You write about the “stumbling stones” or “Stolpersteine”: Those are the small brass plaques placed in the streets, inscribed with the names of Holocaust victims and placed in front of their last known residence. The stones are exactly the opposite scale of the Berlin memorial.
Right. I think that is the memorial that I was most struck by: the largest decentralized memorial in the world, with 90,000 stones across 30 different European countries. I remember the moment I was walking down the street looking for landmarks and saw my first Stolpersteine, and I only saw it because at that moment the clouds moved and the sun shone off the brass stone. You see the name, the birth date, the deportation date, the death date, the place where the person was killed. You walk past another home, you see seven; you walk past another home, you see 12. You begin to imagine entire lives based on the names and information that exist on these stones. It creates this profound sense of intimacy, this profound sense of closeness to the history and it’s so human, because it’s individual people and individual names.
One of the most valuable things about the stumbling stone project, I think, is all the work that precedes it. It’s the school students who are doing research to find out about the lives of the people who were taken from the home across the street from their school. It’s the people in the apartment complex, who come together and decide that they’re going to figure out who were the Jewish families who lived in that apartment complex before them. And sometimes it’s really remarkable, granular details about people’s lives: what their favorite food was, what their favorite flavor of ice cream was, what the child liked.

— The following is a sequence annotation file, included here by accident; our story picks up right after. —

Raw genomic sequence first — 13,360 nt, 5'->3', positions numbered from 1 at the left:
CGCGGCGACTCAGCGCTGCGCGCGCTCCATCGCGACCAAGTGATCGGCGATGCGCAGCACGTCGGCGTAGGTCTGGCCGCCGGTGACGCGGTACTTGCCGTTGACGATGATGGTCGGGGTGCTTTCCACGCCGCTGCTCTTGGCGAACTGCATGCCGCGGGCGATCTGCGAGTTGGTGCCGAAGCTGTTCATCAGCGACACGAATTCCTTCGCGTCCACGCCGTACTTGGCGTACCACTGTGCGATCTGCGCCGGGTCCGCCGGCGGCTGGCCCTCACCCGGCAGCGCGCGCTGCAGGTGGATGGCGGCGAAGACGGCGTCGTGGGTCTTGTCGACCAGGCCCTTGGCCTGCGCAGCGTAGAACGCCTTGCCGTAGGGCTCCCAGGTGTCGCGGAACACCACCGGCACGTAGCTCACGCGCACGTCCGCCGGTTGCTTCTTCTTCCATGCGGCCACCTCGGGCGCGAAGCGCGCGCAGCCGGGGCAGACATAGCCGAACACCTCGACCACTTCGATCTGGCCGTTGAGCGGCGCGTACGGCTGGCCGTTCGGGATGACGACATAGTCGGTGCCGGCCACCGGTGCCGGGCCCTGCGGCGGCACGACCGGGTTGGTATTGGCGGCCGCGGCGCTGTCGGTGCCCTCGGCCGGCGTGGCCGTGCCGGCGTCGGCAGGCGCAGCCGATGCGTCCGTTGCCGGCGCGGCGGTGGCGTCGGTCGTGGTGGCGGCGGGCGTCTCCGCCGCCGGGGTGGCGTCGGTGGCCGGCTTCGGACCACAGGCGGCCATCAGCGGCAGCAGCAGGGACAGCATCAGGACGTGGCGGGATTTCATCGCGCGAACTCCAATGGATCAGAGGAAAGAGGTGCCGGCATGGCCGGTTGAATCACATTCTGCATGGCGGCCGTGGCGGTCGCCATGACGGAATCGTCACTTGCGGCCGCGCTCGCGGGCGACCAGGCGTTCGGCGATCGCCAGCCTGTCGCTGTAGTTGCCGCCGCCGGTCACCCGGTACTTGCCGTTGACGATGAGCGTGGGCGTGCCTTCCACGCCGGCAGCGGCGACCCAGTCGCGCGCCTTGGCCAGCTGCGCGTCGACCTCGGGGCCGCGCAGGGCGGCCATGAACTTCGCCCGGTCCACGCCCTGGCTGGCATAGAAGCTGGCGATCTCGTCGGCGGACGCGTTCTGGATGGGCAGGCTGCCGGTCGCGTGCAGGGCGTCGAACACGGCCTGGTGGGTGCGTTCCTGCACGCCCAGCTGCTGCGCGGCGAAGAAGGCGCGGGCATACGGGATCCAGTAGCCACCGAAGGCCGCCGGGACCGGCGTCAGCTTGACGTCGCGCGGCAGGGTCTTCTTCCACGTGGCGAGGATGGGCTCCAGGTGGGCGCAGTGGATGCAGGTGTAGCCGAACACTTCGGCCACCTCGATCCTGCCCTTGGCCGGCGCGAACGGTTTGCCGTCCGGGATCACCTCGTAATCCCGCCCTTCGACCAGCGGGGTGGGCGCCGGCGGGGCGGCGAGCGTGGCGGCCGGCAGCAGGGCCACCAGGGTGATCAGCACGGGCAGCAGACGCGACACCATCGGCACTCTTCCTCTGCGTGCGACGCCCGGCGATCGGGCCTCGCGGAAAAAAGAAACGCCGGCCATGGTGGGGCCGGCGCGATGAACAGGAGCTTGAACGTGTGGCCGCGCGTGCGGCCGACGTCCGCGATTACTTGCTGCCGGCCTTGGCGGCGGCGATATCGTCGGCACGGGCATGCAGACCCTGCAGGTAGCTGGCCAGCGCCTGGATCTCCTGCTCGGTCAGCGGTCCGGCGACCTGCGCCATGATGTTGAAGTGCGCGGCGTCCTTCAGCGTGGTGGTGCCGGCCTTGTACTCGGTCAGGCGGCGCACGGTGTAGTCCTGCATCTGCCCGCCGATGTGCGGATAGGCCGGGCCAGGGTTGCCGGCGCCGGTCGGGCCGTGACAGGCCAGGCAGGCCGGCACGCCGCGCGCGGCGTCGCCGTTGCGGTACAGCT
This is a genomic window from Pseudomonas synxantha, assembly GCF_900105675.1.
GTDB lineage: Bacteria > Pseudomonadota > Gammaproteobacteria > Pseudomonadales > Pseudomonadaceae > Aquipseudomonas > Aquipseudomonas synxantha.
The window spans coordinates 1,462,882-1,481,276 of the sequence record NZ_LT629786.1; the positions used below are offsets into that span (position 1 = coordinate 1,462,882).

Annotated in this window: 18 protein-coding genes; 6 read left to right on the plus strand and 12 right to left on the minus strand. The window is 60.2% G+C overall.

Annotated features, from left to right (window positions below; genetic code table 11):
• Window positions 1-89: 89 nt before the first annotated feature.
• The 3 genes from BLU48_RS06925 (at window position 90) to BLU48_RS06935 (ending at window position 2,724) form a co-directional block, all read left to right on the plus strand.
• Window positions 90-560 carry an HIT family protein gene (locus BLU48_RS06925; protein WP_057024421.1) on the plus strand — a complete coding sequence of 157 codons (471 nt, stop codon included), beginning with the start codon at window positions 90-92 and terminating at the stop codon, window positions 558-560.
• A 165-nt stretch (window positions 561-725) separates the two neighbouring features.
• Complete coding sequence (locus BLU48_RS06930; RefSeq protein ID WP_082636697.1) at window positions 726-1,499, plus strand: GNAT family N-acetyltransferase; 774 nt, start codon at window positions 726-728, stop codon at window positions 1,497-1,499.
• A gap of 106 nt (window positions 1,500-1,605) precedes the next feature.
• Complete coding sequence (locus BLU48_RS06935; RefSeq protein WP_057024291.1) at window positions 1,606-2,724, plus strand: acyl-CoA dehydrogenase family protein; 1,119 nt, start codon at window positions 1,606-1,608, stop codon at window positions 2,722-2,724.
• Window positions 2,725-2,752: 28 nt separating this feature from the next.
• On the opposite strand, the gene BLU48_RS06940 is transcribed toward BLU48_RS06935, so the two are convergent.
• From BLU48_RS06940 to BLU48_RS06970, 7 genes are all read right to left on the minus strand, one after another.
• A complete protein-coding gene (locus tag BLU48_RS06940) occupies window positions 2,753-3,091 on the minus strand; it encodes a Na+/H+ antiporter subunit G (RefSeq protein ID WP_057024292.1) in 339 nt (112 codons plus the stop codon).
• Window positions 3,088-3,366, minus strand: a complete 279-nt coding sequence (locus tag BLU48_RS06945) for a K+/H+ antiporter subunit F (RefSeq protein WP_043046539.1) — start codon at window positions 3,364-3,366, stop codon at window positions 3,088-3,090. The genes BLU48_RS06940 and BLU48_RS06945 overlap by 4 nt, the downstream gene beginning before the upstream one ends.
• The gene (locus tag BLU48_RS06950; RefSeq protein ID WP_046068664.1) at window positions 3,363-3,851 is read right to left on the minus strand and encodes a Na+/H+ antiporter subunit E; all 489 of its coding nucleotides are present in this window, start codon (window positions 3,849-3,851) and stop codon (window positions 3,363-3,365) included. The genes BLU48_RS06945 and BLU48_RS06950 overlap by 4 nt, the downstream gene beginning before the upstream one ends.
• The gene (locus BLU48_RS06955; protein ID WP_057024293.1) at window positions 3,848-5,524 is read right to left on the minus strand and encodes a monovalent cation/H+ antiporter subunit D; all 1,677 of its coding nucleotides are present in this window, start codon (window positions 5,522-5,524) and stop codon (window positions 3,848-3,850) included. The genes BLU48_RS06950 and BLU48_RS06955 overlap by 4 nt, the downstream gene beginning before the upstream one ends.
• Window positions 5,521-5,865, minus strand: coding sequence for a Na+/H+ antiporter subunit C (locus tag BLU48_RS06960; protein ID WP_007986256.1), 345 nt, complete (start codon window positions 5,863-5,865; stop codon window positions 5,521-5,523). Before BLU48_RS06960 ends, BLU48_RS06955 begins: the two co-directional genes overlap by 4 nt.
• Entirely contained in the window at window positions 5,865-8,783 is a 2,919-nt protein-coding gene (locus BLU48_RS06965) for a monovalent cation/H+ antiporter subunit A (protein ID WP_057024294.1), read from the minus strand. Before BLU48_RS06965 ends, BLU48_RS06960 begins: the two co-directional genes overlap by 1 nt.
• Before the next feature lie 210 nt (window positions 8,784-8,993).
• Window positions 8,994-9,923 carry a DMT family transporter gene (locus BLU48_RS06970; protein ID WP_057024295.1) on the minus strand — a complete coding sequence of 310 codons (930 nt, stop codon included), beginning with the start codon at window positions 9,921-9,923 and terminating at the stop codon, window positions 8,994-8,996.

As Gunter Demnig, the originator of the project, says, 6 million people is a huge abstraction, and now it becomes about one man, one woman, one child, and [people] realize that it truly was not that long ago. There are so many survivors of the Holocaust who are still with us. Gunter Demnig, his father fought for the German army. He represents this generation of people who are engaging in a sort of contrition for the acts of their parents and their grandparents.
You ask in the piece what it would look like for a similar project to be created in the United States as a memorial to enslaved people.
I’m from New Orleans, and the descendant of enslaved people in New Orleans, which was at one point the busiest slave market in the country. And as Barbara Steiner, a Jewish historian, said to me in Germany, entire streets [of New Orleans] would be covered in brass stones! That was such a striking moment for me. That helped me more fully realize the profound lack of markers and iconography and documentation that we have to enslaved people in our landscape here in the United States relative to that of Germany.
Why are physical monuments important? I have sometimes wondered why we spend so much money on the infrastructure of memory — statues, museums, memorials — and if that money could be better used for living memorials, like scholarships for the descendants of victims, say, or programs that study or archive evidence of genocide. Why is it important to see a statue or a museum or even a plaque?